Clinical Learning and Simulation Facility (CLSF)
The CLSF is one of Canada’s most comprehensive simulation teaching facilities in a state-of-the-art facility covering more than 11,000 square feet.
About the CLSF
The Clinical Learning and Simulation Facility (CLSF) is one of Canada’s most comprehensive simulation teaching facilities in a state-of-the-art facility; covering more than 11,000 square feet.
Like a hospital, all of the CLSF’s 14 multipurpose examination rooms are equipped with a diagnostic headwall featuring blood pressure cuffs, otoscope, and thermometer. Medical gas columns, heart-rate monitors, intravenous carts and all other equipment required in the course of real clinical care is stocked and available.;
Each room is also equipped with high-fidelity video cameras with real-time playback capability to facilitate evaluations and debriefing - central to the simulation teaching style.
The “patients,” – two adults, a birthing mother, an infant and a child – are all anatomically correct robotic manikins who can breathe, have pulses and reflexes. Our clinical education specialist and our simulation technicians are skilled and ready to assist instructors with design and setup to obtain the best possible results for their simulation-based teaching.
About the skills lab
The skills lab is designed to train students in technical and procedural skills through the use of biological and synthetic models, ranging from simple task trainers to more advanced surgical stations.
Biosafety guidelines for the skills lab
The skills lab is classified by workplace health and safety legislation as a containment level 2 lab.
At all times, regardless of the presence of biohazardous material, the following rules must be observed:
- NO FOOD OR DRINK is allowed in the lab at any time
- The door to the lab is to stay closed
- No outer wear (coats, jackets, etc.), purses or bags allowed in the lab at any time
- Wash your hands upon exiting the lab
When biohazardous material is present:
- Closed toe shoes are to be worn
- Long hair (shoulder length) must be tied back
- Proper Personal Protective Equipment (PPE) will be supplied for your session if required (i.e. gowns, gloves, masks)
- PPE must be removed before exiting the lab. Your own lab coats should be left outside the lab and used for clean wear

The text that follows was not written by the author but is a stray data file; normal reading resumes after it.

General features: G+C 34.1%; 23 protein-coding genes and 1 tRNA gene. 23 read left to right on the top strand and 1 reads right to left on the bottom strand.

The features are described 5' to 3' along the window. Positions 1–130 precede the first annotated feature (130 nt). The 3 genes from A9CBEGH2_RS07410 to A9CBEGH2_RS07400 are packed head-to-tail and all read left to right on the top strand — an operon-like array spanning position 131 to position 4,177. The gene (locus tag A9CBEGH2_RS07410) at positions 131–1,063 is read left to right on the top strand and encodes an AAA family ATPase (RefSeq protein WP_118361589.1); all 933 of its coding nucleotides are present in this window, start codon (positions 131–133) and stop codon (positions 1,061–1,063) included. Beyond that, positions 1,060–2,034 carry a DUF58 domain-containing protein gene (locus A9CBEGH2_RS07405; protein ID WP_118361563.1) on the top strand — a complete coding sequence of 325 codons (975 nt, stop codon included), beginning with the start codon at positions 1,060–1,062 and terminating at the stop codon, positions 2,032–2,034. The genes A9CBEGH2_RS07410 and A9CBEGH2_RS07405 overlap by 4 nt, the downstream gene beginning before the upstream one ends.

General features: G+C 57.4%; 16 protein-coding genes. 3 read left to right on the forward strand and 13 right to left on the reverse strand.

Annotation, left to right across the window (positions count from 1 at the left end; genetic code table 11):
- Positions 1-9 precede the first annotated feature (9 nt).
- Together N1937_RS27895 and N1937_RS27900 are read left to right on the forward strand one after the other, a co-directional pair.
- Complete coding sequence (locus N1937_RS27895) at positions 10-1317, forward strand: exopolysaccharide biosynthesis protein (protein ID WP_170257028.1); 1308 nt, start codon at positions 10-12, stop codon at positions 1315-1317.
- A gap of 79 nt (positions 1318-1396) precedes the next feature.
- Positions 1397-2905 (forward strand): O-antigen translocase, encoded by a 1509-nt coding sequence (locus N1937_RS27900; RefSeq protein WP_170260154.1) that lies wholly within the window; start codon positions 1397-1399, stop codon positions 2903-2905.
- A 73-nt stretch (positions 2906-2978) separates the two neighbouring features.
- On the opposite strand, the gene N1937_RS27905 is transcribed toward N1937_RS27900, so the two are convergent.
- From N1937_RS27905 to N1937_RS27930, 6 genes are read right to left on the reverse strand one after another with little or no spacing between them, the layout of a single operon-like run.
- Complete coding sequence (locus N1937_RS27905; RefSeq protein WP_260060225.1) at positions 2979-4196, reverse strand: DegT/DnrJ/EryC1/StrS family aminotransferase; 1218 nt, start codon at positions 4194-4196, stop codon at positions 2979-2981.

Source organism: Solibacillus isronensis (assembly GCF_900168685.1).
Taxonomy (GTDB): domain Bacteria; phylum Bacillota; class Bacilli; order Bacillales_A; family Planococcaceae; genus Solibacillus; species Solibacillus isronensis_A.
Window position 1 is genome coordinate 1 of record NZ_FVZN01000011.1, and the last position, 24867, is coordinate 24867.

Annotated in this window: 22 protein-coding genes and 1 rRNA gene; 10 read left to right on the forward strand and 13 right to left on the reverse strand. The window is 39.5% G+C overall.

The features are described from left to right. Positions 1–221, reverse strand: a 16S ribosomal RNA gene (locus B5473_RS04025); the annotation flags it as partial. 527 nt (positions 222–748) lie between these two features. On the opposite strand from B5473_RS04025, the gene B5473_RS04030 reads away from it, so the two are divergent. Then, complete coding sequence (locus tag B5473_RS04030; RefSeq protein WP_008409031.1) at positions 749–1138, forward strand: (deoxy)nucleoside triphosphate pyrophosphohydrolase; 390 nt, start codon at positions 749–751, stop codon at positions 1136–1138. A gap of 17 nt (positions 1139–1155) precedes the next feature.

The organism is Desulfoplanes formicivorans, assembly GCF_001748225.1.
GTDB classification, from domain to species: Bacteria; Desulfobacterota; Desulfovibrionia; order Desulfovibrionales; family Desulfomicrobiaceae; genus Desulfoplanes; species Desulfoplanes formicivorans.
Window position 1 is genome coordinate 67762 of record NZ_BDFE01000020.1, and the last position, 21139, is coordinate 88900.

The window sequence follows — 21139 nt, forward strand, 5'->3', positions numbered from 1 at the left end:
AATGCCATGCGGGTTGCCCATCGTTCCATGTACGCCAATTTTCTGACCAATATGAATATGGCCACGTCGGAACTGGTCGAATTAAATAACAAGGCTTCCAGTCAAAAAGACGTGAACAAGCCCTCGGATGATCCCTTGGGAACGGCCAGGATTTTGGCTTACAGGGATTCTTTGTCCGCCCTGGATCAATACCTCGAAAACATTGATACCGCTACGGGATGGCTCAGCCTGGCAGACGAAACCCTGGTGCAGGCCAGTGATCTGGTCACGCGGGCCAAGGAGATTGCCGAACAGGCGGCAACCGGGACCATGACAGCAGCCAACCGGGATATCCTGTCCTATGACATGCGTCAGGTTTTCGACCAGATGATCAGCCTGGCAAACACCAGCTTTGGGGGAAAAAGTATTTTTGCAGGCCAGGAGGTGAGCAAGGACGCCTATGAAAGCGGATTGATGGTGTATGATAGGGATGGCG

The Clinical Learning and Simulation Program (CLSP) provides a wide range of trainers, hospital supplies and other equipment to create a high-quality simulation-based education event.
When booking activities, please indicate specifically which resources you wish to have available. A full list of materials is available in our equipment catalogue.
If you would like to recommend equipment to expand our current inventory, fill out the equipment purchase request form.
Exams, interviews, and medical simulation conducted in the Clinical Learning and Simulation Facility can be evaluated using software called SimulationIQ, an integrated audio-visual and skills evaluation solution.
This software can be used to conduct Objective, Structured Clinical Examination scenarios, significantly reducing paperwork normally required for evaluations completed by examiners, standardized patients, and students. In addition, the turn-around time for evaluation results and access to video is significantly reduced.
Annual planning cycle for 2021-2022 academic year
The Clinical Learning Simulation Program is now entering into its annual planning cycle and is accepting booking and resource requests for dates occurring after August 1, 2021. In order to ensure all requests are treated and approved in a fair and equitable manner the schedule of deadlines is detailed below. Bookings will then be prioritized, conflicts identified, resolved, and/or adjudicated and confirmations sent by email.